The first thing I want you to look at is the three purple lines. At roughly 538,520 and 500 and a hidden one at 483. All these lines are major support and resistance lines. In 2016, Canola spent a lot of time between 500 and 520. It went above 4 times and below once. This gives us a reference to how canola may behave this year under a similar S&D scenario. Going forward I believe that there is very strong support at the 500 level and 520 will act as a strong resistance level. Likewise, the market will probably bounce out of those technical bounds for a short time. Ignore the high of 580 because the realistic probability of hitting that is so small. However, judging from 2016 the market does have the potential to hit the 540 mark, but you’re going to have to be quick like a fox and it’s going to need some sort of trigger.

Chart - The green shaded area is the marketing year 2016/17


What are we up against?

1. We cannot assume that the canola market will repeat itself.

2. There is so much going on that effects the Ag markets in the outside of world.

3. There is a US election on Nov 3.

Where do we go from here?

From today’s vantage point it looks like canola is set up for a bullish year. There is strong demand and an average crop and the S&D points to higher prices. However, what we don’t know is how high will it go and when will it peak. More importantly how does the Canadian Farmer make his wallet getting fatter.

As harvest is progresses and wraps up, farmers must realize that they are not producers but professional speculators. The only reason why 100% of the crop is not sold the minute it hits the bin is because you think the price is going higher. Because if you were 100% confident that the price was going lower than you would sell it.

The number one thing a farmer can do right now is to evaluate the cash flow needs and capitalize on these current prices. We don’t know where this market is going and when it’s going to make a move, but we do know that at these current prices the market is in an upper range. We also know that in the last 2 plus years that market hasn’t even been close to these levels. During these opportunities it is important to capitalize on these markets and make hay while the sun shines.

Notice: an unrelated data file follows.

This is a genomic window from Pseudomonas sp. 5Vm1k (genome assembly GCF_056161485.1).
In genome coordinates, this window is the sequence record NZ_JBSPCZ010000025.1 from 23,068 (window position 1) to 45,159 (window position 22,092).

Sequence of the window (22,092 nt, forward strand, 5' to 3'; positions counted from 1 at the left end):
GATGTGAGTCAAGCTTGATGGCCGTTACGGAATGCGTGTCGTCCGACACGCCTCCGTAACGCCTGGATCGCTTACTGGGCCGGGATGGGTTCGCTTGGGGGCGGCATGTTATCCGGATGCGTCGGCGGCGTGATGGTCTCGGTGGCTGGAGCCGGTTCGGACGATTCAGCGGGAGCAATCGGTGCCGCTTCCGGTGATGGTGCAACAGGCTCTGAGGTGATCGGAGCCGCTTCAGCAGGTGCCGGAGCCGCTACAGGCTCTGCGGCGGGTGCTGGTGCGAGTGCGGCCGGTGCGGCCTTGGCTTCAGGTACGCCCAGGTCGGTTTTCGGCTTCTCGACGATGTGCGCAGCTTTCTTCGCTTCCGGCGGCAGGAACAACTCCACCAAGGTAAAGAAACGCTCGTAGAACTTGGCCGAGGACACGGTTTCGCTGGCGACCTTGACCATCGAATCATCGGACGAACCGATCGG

These markets can be really fun, and maybe it’s the time to evaluate your risk profile and commit a percentage to pay the bills, a percentage of optimistic returns and of course keep a few loads for pure entertainment since nobody’s going to Vegas anyways.

Call to action

Figure out how much grain you need to sell to pay the bills at these current prices. Pick a time frame and sell some. It is as simple as that. Because Insight Ag Marketing has rules and $500 canola is one of them.

Why not give me a call while on the combine? Here’s the deal. Call any time or day. If I answer, I answer it is just that simple. Shoot the breeze, sell me some grain, join the Market Max, tell a joke, etc.


Anyways have great safe harvest and we will be talking soon. Thanks.





Recent Posts

See All
2019-11-12-Insight AG Logos[1].png
  • LinkedIn
  • Twitter
  • Black Facebook Icon
  • Black Instagram Icon

© 2020 Insight Ag Marketing Ltd.